In August 1956, Shel’s work began appearing in Playboy, and for the next 42 years, his cartoons and articles were published there at irregular intervals. His globe-trotting series ("Silverstein in Scandinavia," "Silverstein in Africa," etc.) began in May 1957 and appeared once or thrice a year until the early 1970s. By that time, he was well-established as an author of children’s books and as songwriter.

By the end of the next decade, he was secure enough in his various guises to shun publicity of all kinds (the most recent interview with him was published in 1975). He enjoyed a reclusive life-style in his houseboat in Sausalito, an apartment in Greenwich Village, and homes in Martha’s Vineyard and in Key West.

"I am free to leave," he said, "to go wherever I want, do whatever I want. I believe everyone should live like that. Don’t be dependent on anyone else. I want to go everywhere, look at and listen to everything. You can go crazy with some of the wonderful stuff there is in life."

In the sixties, as an established bon vivant, Shel was frequently photographed at the Playboy Mansion, his shiny dome surrounded by Bunny bosoms. But he probably spent more time at Chicago’s Gate of Horn and New York’s Bitterend. He sang folksongs and his own bawdy ditties, and he composed songs for others. The most celebrated of these is doubtless "A Boy Named Sue," which Johnny Cash’s 1969 recording made into a hit world-wide.

Silverstein also wrote songs sung by Irish Rovers, Brothers Four, Lynn Anderson, Loretta Lee, Jerry Lee Lewis, Bobby Bare, and Dr. Hook and the Medicine Show--songs like "The Unicorn," "Payday," "One’s on the Way," and "I’m Checkin’ Out," written for the film Postcards from the Edge and nominated for an Oscar in the 1990 competition. His collaborations with Dr. Hook resulted in a series of successful singles and albums for the band.

In the 1970s, Shel decided to explore playwrighting. "I’ve been fooling with the thoughts about these plays long enough," he told Jean Mercier at Publisher’s Weekly; "the time has come to see if I can bring them off."

And he did just that. The first of his plays, The Lady and the Tiger, premiered in 1981 at the Ensemble Studio Theater in New York. Over the next dozen years, Silverstein wrote nearly two dozen plays, mostly one-acters, and in 1988, a screenplay, Things Change, in collaboration with David Mamet.

But it is as "poet laureate for children" that Silverstein is most likely to be remembered. He was, he said, "dragged, kicking and screaming" into writing children’s books by his friend and fellow cartoonist Tomi Ungerer.

Although his first book is often cited as Lafcadio the Lion Who Shot Back in 1963 (a book that remained Silverstein’s favorite), Uncle Shelby’s ABZ Book: A Primer for Tender Young Minds preceded it in 1961 and may have been the credential that recommended him to Harper. The ABZ incorporates material that originally appeared in Playboy and is decidedly adult in content, but children read it and enjoyed its playful perversity, and that bent humor surfaces again in Shel’s poetry books.

In 1964, Harper brought out his fable, The Giving Tree, about an altruistic tree that sacrifices its shade, fruit, branches, and even its trunk to make a little boy (then a man) happy. The book inspired much comment from pulpits and ecologists, all favorable; but feminists criticized the story because the tree was feminine and, therefore, the boy was sexist.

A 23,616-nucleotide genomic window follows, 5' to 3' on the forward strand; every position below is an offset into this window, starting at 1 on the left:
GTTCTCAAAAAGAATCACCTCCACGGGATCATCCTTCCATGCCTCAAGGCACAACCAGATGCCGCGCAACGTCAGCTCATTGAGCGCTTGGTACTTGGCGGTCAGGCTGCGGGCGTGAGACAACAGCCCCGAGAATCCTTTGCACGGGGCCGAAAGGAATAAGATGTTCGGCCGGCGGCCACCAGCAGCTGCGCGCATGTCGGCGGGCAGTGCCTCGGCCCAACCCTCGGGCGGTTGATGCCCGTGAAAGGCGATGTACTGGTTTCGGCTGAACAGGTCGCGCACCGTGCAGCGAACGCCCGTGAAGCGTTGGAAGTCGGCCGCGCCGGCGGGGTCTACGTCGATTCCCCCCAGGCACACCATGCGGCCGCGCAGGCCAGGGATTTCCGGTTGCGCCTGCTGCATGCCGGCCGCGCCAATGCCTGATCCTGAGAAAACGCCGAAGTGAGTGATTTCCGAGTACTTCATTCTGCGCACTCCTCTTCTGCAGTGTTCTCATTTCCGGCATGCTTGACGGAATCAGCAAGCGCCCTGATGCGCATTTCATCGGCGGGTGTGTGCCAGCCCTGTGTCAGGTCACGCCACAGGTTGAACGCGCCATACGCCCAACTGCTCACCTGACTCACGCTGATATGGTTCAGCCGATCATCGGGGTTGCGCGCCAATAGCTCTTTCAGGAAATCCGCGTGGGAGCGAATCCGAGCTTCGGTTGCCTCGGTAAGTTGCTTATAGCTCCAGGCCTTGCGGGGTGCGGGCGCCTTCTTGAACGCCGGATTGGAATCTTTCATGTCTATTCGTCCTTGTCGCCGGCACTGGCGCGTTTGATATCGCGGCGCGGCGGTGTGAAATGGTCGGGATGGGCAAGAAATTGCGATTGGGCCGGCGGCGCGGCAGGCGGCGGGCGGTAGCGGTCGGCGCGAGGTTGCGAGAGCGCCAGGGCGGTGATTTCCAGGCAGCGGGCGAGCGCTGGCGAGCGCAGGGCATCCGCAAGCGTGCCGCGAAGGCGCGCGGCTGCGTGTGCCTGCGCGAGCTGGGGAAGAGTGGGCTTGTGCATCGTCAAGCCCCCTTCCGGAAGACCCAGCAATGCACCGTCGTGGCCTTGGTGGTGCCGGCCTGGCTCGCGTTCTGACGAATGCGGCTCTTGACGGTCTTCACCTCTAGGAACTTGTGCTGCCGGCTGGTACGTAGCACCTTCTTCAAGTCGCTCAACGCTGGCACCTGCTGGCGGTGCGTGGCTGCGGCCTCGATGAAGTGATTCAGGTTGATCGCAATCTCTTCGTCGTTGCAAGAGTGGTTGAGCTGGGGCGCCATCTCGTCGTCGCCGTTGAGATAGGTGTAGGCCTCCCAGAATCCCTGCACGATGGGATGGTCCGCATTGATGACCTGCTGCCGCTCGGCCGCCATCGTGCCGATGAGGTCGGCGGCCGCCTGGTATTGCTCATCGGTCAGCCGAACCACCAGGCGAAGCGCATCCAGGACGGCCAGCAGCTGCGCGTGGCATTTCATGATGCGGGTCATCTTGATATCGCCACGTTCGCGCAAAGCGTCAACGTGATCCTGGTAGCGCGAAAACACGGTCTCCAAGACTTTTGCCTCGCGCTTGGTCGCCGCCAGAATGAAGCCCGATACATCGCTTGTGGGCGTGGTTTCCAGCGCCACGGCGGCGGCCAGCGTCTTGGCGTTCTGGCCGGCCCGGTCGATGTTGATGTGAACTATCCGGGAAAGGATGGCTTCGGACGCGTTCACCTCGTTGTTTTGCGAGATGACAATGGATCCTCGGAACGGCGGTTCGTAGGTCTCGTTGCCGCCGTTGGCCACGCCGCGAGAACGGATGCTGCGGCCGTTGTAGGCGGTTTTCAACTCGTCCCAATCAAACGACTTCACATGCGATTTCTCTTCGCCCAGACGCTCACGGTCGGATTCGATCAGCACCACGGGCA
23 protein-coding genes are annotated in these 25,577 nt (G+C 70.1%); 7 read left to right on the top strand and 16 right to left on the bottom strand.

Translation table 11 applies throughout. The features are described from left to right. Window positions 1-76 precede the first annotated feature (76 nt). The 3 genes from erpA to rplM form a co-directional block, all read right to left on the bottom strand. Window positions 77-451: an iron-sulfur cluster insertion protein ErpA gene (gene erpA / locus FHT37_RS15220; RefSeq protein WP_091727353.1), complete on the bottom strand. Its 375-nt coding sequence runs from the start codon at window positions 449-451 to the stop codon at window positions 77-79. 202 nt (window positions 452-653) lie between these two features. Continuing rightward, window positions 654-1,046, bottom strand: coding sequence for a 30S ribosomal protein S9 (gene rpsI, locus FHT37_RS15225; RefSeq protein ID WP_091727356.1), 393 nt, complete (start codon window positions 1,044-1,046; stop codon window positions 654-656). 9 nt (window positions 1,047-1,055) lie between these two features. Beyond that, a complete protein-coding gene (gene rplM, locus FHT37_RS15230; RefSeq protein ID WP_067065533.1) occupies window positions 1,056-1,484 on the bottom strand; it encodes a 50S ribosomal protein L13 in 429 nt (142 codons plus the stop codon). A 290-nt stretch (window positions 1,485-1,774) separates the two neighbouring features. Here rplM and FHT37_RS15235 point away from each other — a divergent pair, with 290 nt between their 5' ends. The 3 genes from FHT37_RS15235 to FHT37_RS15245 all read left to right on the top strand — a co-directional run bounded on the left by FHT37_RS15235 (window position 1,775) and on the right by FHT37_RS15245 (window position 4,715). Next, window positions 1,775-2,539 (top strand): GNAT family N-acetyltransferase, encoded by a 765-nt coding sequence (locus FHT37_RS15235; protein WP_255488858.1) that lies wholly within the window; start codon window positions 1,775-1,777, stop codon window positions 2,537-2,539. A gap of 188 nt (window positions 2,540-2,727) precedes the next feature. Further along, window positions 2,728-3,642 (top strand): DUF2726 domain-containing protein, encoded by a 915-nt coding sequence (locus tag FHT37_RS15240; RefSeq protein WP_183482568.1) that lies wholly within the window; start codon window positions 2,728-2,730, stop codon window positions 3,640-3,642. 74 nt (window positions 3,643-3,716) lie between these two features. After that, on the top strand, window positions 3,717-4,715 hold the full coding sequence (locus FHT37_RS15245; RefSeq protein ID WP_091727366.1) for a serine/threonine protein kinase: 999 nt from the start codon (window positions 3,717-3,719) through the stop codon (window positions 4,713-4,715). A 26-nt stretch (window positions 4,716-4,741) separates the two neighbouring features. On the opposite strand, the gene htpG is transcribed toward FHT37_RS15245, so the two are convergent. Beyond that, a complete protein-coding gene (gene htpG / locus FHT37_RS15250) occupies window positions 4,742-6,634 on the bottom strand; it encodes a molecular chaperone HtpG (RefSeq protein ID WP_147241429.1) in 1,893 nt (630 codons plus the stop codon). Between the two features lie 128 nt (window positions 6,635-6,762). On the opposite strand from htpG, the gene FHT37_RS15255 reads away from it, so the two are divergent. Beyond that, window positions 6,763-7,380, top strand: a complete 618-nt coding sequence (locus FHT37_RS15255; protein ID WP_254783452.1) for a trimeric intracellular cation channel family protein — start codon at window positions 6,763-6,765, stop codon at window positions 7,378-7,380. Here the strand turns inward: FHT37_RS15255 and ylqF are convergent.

Silverstein’s first collection of poetry for children, Where the Sidewalk Ends, came out in 1974, followed in 1981 by A Light in the Attic. Both were bestsellers, the latter spent 182 weeks on the New York Times list. These and the more recent collection, Falling Up (1996), will secure Silverstein’s place in American letters. (In fact, Twayne’s Authors Series published Shel Silverstein by Ruth K. MacDonald in 1996, marking a spot for him on literary criticism.)

His poetry for kids is a deliberate departure from the usual honeyed sweetness of children’s verses. Called "sophisticated, sometimes macabre, and always enchanting," Shel’s poems often take a wholly unexpected and frequently gross turn by the last line. Consider "Gardener," for instance: We gave you a chance / To water the plants / We didn’t mean that way-- / Now zip up your pants.

Or "The Land of Happy":

Have you been to The Land of Happy,

Where everyone’s happy all day.

Where they joke and they sing

Of the happiest things,

And everything’s jolly and gay?

There’s no one unhappy in Happy,

There’s laughter and smiles galore.

I have been to The Land of Happy--

What a bore!

The humor in the first example derives, ultimately, from a childlike acceptance of ordinary scatological facts of life. In the second poem, the comedy resides in the breakdown of the cheery rhythm at the last line, which coincides handily with an apparent about-face in attitude.

These are poems with punchlines. They deploy standard comedic maneuvers that have proved as durable for standup comedians as for poets. But I think Silverstein’s wit in such instances reveals his apprenticeship in cartooning.

Since both his poems and his cartoons are humorous, the relationship may appear too obvious to dwell on. What’s funny is funny. But there’s more than just comedy that connects the two. Single-panel gag cartoons involve a particular cartooning sensibility. In all good cartoons, words and pictures blend to create the comedy. The pictures don’t make as much sense without the words; and the captions usually aren’t funny without the picture. Together, words and pictures achieve a humorous meaning that neither is capable of alone without the other.